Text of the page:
The Tule River, also called Rio de San Pedro or Rio San Pedro, is a 71.4-mile (114.9 km) river in Tulare County in the U.S. state of California. The river originates in the Sierra Nevada east of Porterville and consists of three forks, North, Middle and South. The North Fork and Middle Fork meet above Springville. The South Fork meets the others at Lake Success. Downstream of Success Dam, the river flows west through Porterville. The river used to empty into Tulare Lake, but its waters have been diverted for irrigation. However, the river does reach Tulare Lake during floods. Tulare Lake is the terminal sink of an endorheic basin that historically also received the Kaweah and Kern Rivers as well as southern distributaries of the Kings.
Rio San Pedro
Waterfall on the Tule River
Map of streams and rivers in the Tulare Lake basin including the Tule River
|Cities||Springville, Porterville, Tipton, Corcoran|
|Source||Confluence of North and Middle Forks|
|⁃ location||Springville, Tulare County|
|⁃ elevation||1,037 ft (316 m)|
|184 ft (56 m)|
|Length||71.4 mi (114.9 km)|
|Basin size||400 sq mi (1,000 km2)|
|⁃ location||below Success Dam|
|⁃ average||197 cu ft/s (5.6 m3/s)|
|⁃ minimum||0 cu ft/s (0 m3/s)|
|⁃ maximum||32,000 cu ft/s (910 m3/s)|
|River system||Tulare Lake basin|
|⁃ left||Middle Fork Tule River|
|⁃ right||North Fork Tule River, South Fork Tule River|
The Tule River is named for a common bulrush or cattail known as "tule". The present Tule River was named Rio de San Pedro by Moraga's expedition in 1806. On Derby's map of 1850 it appears as Tule River or Rio San Pedro.
The North Fork, 18.9 miles (30.4 km) long, begins high on a ridge facing south towards the Middle Fork Tule River drainage. It plunges southwest down a canyon in the Giant Sequoia National Monument, then is joined at the same time by Kramer Creek and Backbone Creek as it enters a broader and less inclined valley. At Milo, the river turns southeast and parallels the Springville-Milo Road. Sycamore and Whitney Creeks join the river from the east and west, respectively, before it meets the Middle Fork at Springville.
The 6.9-mile-long (11.1 km) Middle Fork is formed by the confluence of the short South Fork Middle Fork Tule River and the North Fork Middle Fork Tule River. The South Fork flows northwest and west, paralleling California State Route 190, from its headwaters near Camp Nelson. The larger North Fork flows south from inside Sequoia National Park, plunges over North Fork of the Middle Fork of the Tule River Falls, and flows southwest to join the South Fork. After the confluence of the North and South forks, the Middle Fork Tule River flows more or less south and southwest, parallel to State Route 190, to join the North Fork and form the Tule River.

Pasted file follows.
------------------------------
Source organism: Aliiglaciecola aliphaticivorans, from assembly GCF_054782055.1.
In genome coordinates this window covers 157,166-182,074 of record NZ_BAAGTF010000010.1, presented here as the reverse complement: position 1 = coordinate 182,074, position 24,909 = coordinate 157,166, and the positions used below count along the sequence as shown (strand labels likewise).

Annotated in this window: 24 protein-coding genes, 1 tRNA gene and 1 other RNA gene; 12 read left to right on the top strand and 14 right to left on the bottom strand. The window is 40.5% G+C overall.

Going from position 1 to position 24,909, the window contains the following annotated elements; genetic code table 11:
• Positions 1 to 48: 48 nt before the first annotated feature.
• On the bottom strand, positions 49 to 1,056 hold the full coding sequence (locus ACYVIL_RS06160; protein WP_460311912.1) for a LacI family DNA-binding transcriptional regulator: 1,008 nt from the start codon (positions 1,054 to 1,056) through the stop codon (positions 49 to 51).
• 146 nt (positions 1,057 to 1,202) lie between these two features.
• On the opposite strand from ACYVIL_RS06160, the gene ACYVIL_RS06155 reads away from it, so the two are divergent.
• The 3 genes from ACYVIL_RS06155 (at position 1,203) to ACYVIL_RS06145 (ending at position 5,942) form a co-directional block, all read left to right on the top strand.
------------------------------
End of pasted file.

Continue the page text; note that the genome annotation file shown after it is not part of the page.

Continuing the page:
The 27.8-mile-long (44.7 km) South Fork Tule River joins the main Tule at Lake Success. Formed by the confluence of Blue Creek, Rocky Creek, Pigeon Creek and Bond Creek near Soda Springs, the river winds west-southwest through a narrow canyon. It then bends northwest, receiving Long Branch Creek from the left and Crew Creek from the right. It then forms an arm of Lake Success, which is crossed by State Route 190.
From the confluence, the Tule River flows about 10 miles (16 km) south and west, still following State Route 190, to Lake Success. Before emptying into the lake, it is joined by Campbell Creek from the north, and Graham Creek from the east. The South Fork of the Tule River joins the river in Lake Success. The river then exits the Success Dam and flows west into Porterville, and winds west to the former bed of Tulare Lake. It passes the cities of Tipton and Corcoran, and splits into many channels, eventually disappearing into multiple agricultural irrigation and drainage channels. The river terminates about 9 miles (14 km) east-northeast of Kettleman City in Kings County at a junction with a canal carrying water from the Kings River.
- "National Hydrography Dataset via National Map Viewer". U.S. Geological Survey. Retrieved 2017-10-02.
- "Tule River". Geographic Names Information System. United States Geological Survey. 1981-01-19. Retrieved 2009-08-08.
- Peter Browning (2011). Sierra Nevada Place Names: From Abbot to Zumwalt. Great West Books. pp. 253–. ISBN 978-0-944220-23-8.
- Erwin Gudde (1960). California Place Names: The Origin and Etymology of Current Geographical Names. University of California Press. p. 346. GGKEY:403N5Z6QERG.
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